What Happens When the Brain Bleeds?
Brain bleeding, which is alternatively known as brain hemorrhage, denotes a kind of stroke that results from the bursting of arteries in the brain. The burst of the arteries leads to localized bleeding in the tissues around the brain and the bleeding could cause the damage to brain cells.
Symptoms Related to Brain Bleeds
Symptoms and signs of brain bleeding vary depending on the extent of the tissue affected, the extent of the bleeding, and the location of the bleeding. Symptoms and signs may include:
- a severe headache
- difficulties swallowing and speaking, or even understanding spoken words
- loss of motor skills, and challenges in reading or writing, which may be accompanied by tremors
- vision change and nausea that may be accompanied by vomiting
- loss of consciousness, balance, and coordination
- lethargy and reduced alertness
- development of an abnormal sense of taste
- numbness and weakness in the legs or arm
- seizures that suddenly appear without previous history
Causes of Brain Bleeds
Brain bleeding primarily results from the irritation of brain tissues, which leads to swelling or cerebral palsy. The swelling increases pressure on arteries causing them to burst and create hematomas that prevent blood flow to the affected brain parts, thus damaging or killing the brain cells. The reason may contain, but or not limited to:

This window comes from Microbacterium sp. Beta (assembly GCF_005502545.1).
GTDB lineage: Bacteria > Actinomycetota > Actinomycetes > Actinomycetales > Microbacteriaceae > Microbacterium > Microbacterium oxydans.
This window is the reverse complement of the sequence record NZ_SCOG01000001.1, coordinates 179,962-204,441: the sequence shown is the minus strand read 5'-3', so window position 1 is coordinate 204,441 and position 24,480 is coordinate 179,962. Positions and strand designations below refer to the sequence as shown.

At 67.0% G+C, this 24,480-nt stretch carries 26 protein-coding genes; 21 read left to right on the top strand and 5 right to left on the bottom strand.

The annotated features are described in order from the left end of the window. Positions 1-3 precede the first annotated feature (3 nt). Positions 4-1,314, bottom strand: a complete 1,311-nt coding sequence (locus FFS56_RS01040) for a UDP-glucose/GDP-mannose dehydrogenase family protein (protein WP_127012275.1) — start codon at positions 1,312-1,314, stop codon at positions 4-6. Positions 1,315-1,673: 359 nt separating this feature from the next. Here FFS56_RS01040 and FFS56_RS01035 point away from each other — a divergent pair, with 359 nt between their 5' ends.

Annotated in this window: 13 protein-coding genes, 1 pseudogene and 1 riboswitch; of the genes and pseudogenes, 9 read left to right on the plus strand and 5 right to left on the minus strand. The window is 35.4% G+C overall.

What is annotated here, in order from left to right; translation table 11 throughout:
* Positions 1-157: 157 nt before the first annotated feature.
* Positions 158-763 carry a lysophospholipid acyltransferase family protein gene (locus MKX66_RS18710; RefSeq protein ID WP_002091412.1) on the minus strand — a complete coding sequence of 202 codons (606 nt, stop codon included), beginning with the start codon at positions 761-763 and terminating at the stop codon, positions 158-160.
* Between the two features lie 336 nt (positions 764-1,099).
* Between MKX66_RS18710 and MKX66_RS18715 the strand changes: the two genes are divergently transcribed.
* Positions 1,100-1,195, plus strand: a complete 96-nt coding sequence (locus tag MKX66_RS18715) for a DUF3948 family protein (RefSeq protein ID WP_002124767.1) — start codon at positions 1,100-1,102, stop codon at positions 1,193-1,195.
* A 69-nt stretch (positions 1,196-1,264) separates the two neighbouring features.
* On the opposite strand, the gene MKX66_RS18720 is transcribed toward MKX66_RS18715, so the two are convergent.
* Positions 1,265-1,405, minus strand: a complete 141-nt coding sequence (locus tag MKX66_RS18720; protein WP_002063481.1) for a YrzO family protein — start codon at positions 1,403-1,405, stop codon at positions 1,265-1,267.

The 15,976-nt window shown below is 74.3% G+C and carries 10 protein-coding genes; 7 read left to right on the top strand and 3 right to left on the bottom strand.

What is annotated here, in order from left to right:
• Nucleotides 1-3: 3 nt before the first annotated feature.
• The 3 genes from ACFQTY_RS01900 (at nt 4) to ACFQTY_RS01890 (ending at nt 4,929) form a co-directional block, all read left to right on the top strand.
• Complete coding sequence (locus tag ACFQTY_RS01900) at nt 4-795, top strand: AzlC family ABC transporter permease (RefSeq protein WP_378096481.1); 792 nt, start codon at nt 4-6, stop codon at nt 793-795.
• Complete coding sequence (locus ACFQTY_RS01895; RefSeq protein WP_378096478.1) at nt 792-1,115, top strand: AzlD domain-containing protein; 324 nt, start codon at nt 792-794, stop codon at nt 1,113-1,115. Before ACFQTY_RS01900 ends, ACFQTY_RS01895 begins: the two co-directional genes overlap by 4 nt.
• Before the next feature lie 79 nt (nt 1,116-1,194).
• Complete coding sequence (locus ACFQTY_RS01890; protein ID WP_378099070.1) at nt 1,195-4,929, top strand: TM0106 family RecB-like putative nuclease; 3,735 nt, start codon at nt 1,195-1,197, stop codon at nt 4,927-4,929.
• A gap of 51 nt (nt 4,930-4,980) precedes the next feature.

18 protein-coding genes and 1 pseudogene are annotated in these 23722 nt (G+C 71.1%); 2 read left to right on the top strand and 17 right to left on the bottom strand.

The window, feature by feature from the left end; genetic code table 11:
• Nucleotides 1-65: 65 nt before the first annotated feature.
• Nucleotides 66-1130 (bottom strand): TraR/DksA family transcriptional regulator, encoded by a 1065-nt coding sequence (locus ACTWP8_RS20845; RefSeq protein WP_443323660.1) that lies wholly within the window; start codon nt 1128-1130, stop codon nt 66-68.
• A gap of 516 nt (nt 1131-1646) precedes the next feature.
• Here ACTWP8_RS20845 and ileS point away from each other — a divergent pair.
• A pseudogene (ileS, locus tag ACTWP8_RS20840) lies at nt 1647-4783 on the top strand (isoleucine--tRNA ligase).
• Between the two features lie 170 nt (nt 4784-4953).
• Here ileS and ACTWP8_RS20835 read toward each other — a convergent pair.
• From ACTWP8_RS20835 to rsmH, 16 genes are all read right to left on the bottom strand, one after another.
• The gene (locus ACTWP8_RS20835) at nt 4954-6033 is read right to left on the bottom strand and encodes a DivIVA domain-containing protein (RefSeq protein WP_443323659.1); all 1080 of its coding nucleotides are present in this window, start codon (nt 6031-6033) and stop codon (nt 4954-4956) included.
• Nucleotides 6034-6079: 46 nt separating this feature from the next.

- chronic high blood pressure over a long period of time
- trauma, such as a blow to the head
- aneurysms that weaken the walls of blood vessels may also make the arteries swell and burst into the brain
- malformations in brain arteries and blood vessels
- amyloid angiopathy which is an abnormality of the walls of blood arteries often connected to high blood pressure and aging
- bleeding disorders such as sickle cell anemia and hemophilia
- brain tumors and liver disease may also lead to brain bleeding
How Does a Brain Bleed Affect A Patient?
As mentioned previously, in the worst cases of brain bleeding, the result could be death. This is, of course, dependent on the severity of the bleed. Minor bleeding may not reason any significant or visible health challenges, and may not affect the lifespan of the individual. Where the bleed is located within the brain, as well as when it is detected and subsequently treated, may be determining factors of survival.
How is Brain Bleeds Treated?
Treatment of brain bleeds starts with a careful analysis of the brain through various imaging tests to conclude the locations of internal bleeding. Apart from the MRI and CT Scans, which reveal the situation of the bleeding, neurological examinations may be performed to determine if there is any swelling in the optic nerves. Treatments will vary by extent, reason, and location of the hemorrhage. Some diagnoses will require surgery to stop bleeding and to alleviate swelling. Others will necessitate medications such as anticonvulsants that control seizures, diuretics that reduce swelling, and corticosteroids and painkillers.